Syd became chairman of both publications. In 1953, Army Archerd's "Just for Variety" column appeared on page two of Daily Variety and swiftly became popular in Hollywood. Archerd broke countless exclusive stories, reporting from film sets, announcing pending deals, giving news of star-related hospitalizations and births; the column appeared daily for 52 years until September 1, 2005. On December 7, 1988, the editor, Roger Watkins and oversaw the transition to four-color print. Upon its launch, the new-look Variety measured one inch shorter with a washed-out color on the front; the old front-page box advertisement was replaced by a strip advertisement, along with the first photos published in Variety since Sime gave up using them in the old format in 1920: they depicted Sime and Syd. For twenty years from 1989 its editor-in-chief was Peter Bart only of the weekly New York edition, with Michael Silverman running the Daily in Hollywood. Bart had worked at Paramount Pictures and The New York Times.
In April 2009, Bart moved to the position of "vice president and editorial director", characterized online as "Boffo No More: Bart Up and Out at Variety". From mid 2009 to 2013, Timothy M. Gray oversaw the publication as Editor-in-Chief, after over 30 years of various reporter and editor positions in the newsroom. In October 2012, Reed Business Information, the periodical's owner, sold the publication to Penske Media Corporation. PMC is the owner of Deadline Hollywood, which since the 2007–2008 Writers Guild of America strike has been considered Variety's largest competitor in online showbiz news. In October 2012, Jay Penske, Chairman and CEO of PMC, announced that the website's paywall would come down, the print publication would stay, he would invest more into Variety's digital platform in a townhall. In March 2013, Variety owner Jay Penske appointed three co-editors to oversee different parts of the publication's industry coverage; the decision was made to stop printing Daily Variety with the last printed edition published on March 19, 2013 with the headline "Variety A
Abéché is the 4th largest city in Chad, the capital of Ouaddaï Region. The town is served by Abéché Airport, it has within it the remnants of the ancient capital, including palaces and the tombs of former sultans. The city of Abéché was made capital of the Wadai Sultanate in the 1890s, after the wells at Ouara, the former capital, had dried out. In 1909, French troops invaded the Kingdom and established a garrison in Abéché. France took power. At that time, Abéché was the largest city in Chad with 28,000 people, but major epidemics reduced the population to 6000 in 1919. In 1935, the sultanate was restored by orders of the French government, Muhammed Ouarada, heir to the throne after his father became king. Once one of the strongholds of the Arabic slave trade route, the city is known today for its markets, church and for its sultan's palace. Abéché has several schools, a hospital, a university and is one of the major garrisons of the Armee Nationale du Tchad ANT. There is Airport ID: AE, operated sunrise to sunset with flights to N'Djaména.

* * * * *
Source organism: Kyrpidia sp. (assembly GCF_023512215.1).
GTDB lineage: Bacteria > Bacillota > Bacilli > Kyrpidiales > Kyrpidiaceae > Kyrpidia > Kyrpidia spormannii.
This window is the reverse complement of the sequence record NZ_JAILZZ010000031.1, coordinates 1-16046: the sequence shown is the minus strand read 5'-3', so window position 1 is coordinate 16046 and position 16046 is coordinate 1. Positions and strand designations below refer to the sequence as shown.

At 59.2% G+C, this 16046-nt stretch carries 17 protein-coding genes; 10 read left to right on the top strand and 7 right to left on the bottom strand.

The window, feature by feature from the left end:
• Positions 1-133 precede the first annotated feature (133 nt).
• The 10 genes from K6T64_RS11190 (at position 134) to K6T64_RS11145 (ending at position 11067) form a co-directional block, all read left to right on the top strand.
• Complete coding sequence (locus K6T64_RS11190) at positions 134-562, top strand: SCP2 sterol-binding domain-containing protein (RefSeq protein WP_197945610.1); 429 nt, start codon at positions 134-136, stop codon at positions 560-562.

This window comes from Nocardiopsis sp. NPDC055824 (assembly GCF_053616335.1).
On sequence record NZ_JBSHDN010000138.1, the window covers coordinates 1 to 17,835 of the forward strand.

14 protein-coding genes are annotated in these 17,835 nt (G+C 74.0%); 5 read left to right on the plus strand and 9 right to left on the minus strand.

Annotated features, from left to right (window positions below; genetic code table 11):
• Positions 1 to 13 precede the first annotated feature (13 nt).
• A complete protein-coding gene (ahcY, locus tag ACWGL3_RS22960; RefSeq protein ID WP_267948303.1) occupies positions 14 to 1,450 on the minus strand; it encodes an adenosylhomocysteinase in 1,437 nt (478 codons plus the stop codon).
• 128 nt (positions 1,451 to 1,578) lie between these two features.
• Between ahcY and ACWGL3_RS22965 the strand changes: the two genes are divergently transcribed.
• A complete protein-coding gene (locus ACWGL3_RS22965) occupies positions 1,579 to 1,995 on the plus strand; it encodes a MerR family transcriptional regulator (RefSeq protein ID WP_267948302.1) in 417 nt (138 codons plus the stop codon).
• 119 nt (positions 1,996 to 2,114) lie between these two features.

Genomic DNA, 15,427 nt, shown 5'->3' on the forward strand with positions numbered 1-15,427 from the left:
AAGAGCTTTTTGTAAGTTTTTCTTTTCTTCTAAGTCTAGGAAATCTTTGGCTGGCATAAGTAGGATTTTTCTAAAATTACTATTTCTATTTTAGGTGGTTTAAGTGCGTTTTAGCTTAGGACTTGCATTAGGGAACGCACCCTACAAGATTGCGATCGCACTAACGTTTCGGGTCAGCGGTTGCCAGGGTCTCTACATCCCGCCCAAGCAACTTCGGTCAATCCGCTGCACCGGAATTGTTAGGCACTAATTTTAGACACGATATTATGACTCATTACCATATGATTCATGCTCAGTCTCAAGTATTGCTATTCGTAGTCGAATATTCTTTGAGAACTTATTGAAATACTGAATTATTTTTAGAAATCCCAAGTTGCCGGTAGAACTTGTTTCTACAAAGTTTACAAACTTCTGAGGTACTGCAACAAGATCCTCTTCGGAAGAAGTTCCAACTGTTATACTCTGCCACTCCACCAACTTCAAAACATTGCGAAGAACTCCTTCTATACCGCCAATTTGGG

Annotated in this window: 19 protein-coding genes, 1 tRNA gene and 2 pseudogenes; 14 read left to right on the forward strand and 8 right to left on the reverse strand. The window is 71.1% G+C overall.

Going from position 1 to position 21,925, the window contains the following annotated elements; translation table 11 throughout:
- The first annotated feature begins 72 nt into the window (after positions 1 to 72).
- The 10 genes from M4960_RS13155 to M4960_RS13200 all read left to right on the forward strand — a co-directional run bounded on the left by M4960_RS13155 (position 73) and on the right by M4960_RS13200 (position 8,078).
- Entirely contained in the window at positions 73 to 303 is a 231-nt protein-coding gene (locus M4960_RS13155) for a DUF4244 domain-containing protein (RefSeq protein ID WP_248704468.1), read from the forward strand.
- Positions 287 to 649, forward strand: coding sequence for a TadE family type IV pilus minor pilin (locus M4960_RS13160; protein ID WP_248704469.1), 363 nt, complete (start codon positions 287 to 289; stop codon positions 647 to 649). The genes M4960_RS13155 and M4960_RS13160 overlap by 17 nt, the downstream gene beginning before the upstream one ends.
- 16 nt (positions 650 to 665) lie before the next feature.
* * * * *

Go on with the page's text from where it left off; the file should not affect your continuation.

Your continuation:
On 25 November 2006, the city was taken by the Union of Forces for Democracy, a rebel group that seeks to depose president Idriss Déby. Extensive looting took place during the night. On the same day, nearby Biltine was captured by the Rally of another rebel group. A day both cities were retaken by the Chadian army. On 30 October 2007, the city came to international attention when 17 French volunteers working for the charity Zoé's Ark were arrested there for alleged child abduction. Abeche is the centrum for the delivery of humanitarian assistance for approx. 240,000 Darfurian refugees living in 12 camps east of the town, in the border region to Sudan. A number of organizations opened office 2003 and 2004, e.g. UNHCR, the Red Cross, the German GTZ and UNICEF. Demographic evolution: It is surrounded by savanna and is an important cattle raising center; the manufacture of camel-hair blankets is one of the industries of the area. It has major roads connecting itself to the capital, N'Djamena, as well as Sarh, to neighboring Sudan.